seal  Purdue News

June 26, 2003

Purdue solar team to compete in cross-country race

WEST LAFAYETTE, Ind. – A team of Purdue University students, racing a car they built from scratch, will compete in this year's American Solar Challenge, a cross-country competition in mid-July that traverses the Rocky Mountains.

Kevin Darkes
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"Unlike some of the other teams, we designed and built almost every component of the car," said Kevin Darkes, a senior in the School of Aeronautics and Astronautics and vice president of Purdue Solar Racing, a student organization founded to build and race solar cars and to promote environmentally friendly technologies.

Darkes is one of about 30 Purdue students on the team.

"The American Solar Challenge is arguably the most difficult solar car race in the world," he said. "I think it's a wonderful experience. It's quite competitive. Many teams put a lot of time, money and energy into the race. It's really an advanced engineering project."

About 30 teams are expected to compete in the race, stretching 2,300 miles from Chicago to Claremont, Calif., from July 13-23. Sponsored by the U.S. Department of Energy, it is the longest solar car race in the world and was held for the first time two years ago.

Students began working on the solar car in the spring of 2001. The slender vehicle is 16 feet long and weighs about 620 pounds.

"The body and the chassis are both made of composite materials, and the suspension system is mostly aluminum," Darkes said.

The car contains 650 photovoltaic cells, which turn sunlight into electricity and generate about 900 watts of power to charge a battery the size of four car batteries. The battery runs an electric motor attached to one of the rear wheels of the vehicle, which will average about 35 miles per hour during the race.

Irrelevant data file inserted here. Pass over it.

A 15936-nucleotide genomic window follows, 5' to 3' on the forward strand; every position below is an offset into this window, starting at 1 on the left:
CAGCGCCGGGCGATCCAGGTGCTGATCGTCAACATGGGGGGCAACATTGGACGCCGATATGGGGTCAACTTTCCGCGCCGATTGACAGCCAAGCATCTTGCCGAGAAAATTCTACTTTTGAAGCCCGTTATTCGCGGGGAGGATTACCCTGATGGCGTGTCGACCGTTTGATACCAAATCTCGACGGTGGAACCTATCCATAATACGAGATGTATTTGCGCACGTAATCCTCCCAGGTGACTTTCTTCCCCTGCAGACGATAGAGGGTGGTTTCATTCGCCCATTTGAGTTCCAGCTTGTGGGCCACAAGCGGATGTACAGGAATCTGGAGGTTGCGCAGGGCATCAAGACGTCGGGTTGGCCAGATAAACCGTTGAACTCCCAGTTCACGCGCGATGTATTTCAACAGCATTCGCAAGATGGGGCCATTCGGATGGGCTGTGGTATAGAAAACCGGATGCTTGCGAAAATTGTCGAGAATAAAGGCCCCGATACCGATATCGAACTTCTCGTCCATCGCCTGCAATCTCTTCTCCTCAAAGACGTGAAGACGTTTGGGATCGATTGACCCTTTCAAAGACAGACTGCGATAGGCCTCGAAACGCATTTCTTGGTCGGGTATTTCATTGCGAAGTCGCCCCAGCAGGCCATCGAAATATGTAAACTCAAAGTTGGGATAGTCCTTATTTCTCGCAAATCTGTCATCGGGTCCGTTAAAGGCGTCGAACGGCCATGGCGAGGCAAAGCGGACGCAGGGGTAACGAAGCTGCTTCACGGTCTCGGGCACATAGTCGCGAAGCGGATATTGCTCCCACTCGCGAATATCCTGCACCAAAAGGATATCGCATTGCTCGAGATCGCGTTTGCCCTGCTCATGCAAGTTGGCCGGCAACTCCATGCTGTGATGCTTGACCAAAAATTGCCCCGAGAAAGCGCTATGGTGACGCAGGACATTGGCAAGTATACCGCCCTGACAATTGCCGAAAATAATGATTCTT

"The motor has a peak output of 10 horsepower, but normally during the race we are averaging less than one horsepower," Darkes said.

The students paid special attention to aerodynamics, and the car's slippery design may provide an edge for the Purdue team.

"But there is no one thing that will enable you to win the race," Darkes said. "The car has to have a good mechanical system and good aerodynamics and a good electrical system before it will really be able to perform well."

The Purdue team includes undergraduate students from a wide range of engineering and technology fields, including aeronautical, mechanical and electrical engineering, as well as electrical engineering technology and mechanical engineering technology.

"It's pretty evenly distributed among seniors, juniors, sophomores and freshman," said Bryan Cripe, a senior from Huntington, Ind., majoring in mechanical engineering technology and president of Purdue Solar Racing. "We are only losing one or two members this year to graduation, so it looks like we'll also have a strong team next year."

Having a team of students with diverse specialties made it possible to design and build the car from scratch.

"Some teams will outsource various components, such as the body and the solar array, but we built the vast majority of our car," Darkes said. "I think that's something to be proud of.

"The project gives the students a lot of engineering experience about working in teams and taking a design project all the way from start to finish. "

The team has about 30 corporate sponsors and also has received some financial help from the university, "not to mention the incredible facilities and equipment we get to use at Purdue," Darkes said.

A list of team members, sponsors and other information about the Purdue solar car is available at

This is the first year a team from Purdue has entered the American Solar Challenge, but Purdue teams have entered other solar-car races in the past.

Writer: Emil Venere, (765) 494-4709;

Sources: Kevin Darkes, (765) 494-9277, or

Bryan Cripe, (765) 494-9277, or


Kevin Darkes, a senior in Purdue's School of Aeronautics and Astronautics, works on a new solar car that Purdue students will race in July in the American Solar Challenge, the longest solar-car race in the world. The sleek, composite body contains about 650 solar cells. (Purdue News Service Photo by David Umberger)

A publication-quality photograph is available at

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